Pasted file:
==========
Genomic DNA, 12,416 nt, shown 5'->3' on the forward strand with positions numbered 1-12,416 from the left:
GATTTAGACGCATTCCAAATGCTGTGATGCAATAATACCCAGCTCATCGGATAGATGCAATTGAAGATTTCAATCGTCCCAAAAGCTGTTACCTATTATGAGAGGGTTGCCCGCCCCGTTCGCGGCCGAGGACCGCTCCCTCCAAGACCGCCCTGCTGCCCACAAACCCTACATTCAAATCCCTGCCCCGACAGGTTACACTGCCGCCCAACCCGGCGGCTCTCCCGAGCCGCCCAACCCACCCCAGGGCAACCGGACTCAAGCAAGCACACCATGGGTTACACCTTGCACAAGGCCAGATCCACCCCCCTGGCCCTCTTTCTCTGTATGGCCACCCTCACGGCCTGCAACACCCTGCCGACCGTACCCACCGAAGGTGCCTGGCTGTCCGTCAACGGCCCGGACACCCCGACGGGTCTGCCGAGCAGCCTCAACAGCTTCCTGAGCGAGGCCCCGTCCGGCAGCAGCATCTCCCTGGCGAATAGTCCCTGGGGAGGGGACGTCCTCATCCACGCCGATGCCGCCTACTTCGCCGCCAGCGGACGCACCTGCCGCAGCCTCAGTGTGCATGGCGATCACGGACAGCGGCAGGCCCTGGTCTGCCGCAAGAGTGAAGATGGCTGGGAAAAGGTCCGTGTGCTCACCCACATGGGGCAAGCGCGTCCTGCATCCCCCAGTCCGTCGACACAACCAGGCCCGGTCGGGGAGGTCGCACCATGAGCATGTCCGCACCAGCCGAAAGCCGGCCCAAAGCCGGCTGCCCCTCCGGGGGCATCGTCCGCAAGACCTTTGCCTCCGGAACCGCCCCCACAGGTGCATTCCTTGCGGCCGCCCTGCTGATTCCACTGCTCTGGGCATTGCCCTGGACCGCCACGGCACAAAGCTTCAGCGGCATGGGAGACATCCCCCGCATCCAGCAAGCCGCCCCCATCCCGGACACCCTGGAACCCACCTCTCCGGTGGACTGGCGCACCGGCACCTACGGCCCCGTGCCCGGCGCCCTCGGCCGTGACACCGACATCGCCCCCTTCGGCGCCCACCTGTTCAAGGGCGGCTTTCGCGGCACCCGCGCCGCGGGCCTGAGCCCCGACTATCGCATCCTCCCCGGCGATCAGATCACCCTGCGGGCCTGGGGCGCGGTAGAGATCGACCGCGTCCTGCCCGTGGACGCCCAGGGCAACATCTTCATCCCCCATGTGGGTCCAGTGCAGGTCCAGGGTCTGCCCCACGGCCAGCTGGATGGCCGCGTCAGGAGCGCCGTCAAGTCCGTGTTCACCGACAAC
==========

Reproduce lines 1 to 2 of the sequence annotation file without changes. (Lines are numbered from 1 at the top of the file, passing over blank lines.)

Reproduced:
Genomic DNA, 12,416 nt, shown 5'->3' on the forward strand with positions numbered 1-12,416 from the left:
GATTTAGACGCATTCCAAATGCTGTGATGCAATAATACCCAGCTCATCGGATAGATGCAATTGAAGATTTCAATCGTCCCAAAAGCTGTTACCTATTATGAGAGGGTTGCCCGCCCCGTTCGCGGCCGAGGACCGCTCCCTCCAAGACCGCCCTGCTGCCCACAAACCCTACATTCAAATCCCTGCCCCGACAGGTTACACTGCCGCCCAACCCGGCGGCTCTCCCGAGCCGCCCAACCCACCCCAGGGCAACCGGACTCAAGCAAGCACACCATGGGTTACACCTTGCACAAGGCCAGATCCACCCCCCTGGCCCTCTTTCTCTGTATGGCCACCCTCACGGCCTGCAACACCCTGCCGACCGTACCCACCGAAGGTGCCTGGCTGTCCGTCAACGGCCCGGACACCCCGACGGGTCTGCCGAGCAGCCTCAACAGCTTCCTGAGCGAGGCCCCGTCCGGCAGCAGCATCTCCCTGGCGAATAGTCCCTGGGGAGGGGACGTCCTCATCCACGCCGATGCCGCCTACTTCGCCGCCAGCGGACGCACCTGCCGCAGCCTCAGTGTGCATGGCGATCACGGACAGCGGCAGGCCCTGGTCTGCCGCAAGAGTGAAGATGGCTGGGAAAAGGTCCGTGTGCTCACCCACATGGGGCAAGCGCGTCCTGCATCCCCCAGTCCGTCGACACAACCAGGCCCGGTCGGGGAGGTCGCACCATGAGCATGTCCGCACCAGCCGAAAGCCGGCCCAAAGCCGGCTGCCCCTCCGGGGGCATCGTCCGCAAGACCTTTGCCTCCGGAACCGCCCCCACAGGTGCATTCCTTGCGGCCGCCCTGCTGATTCCACTGCTCTGGGCATTGCCCTGGACCGCCACGGCACAAAGCTTCAGCGGCATGGGAGACATCCCCCGCATCCAGCAAGCCGCCCCCATCCCGGACACCCTGGAACCCACCTCTCCGGTGGACTGGCGCACCGGCACCTACGGCCCCGTGCCCGGCGCCCTCGGCCGTGACACCGACATCGCCCCCTTCGGCGCCCACCTGTTCAAGGGCGGCTTTCGCGGCACCCGCGCCGCGGGCCTGAGCCCCGACTATCGCATCCTCCCCGGCGATCAGATCACCCTGCGGGCCTGGGGCGCGGTAGAGATCGACCGCGTCCTGCCCGTGGACGCCCAGGGCAACATCTTCATCCCCCATGTGGGTCCAGTGCAGGTCCAGGGTCTGCCCCACGGCCAGCTGGATGGCCGCGTCAGGAGCGCCGTCAAGTCCGTGTTCACCGACAAC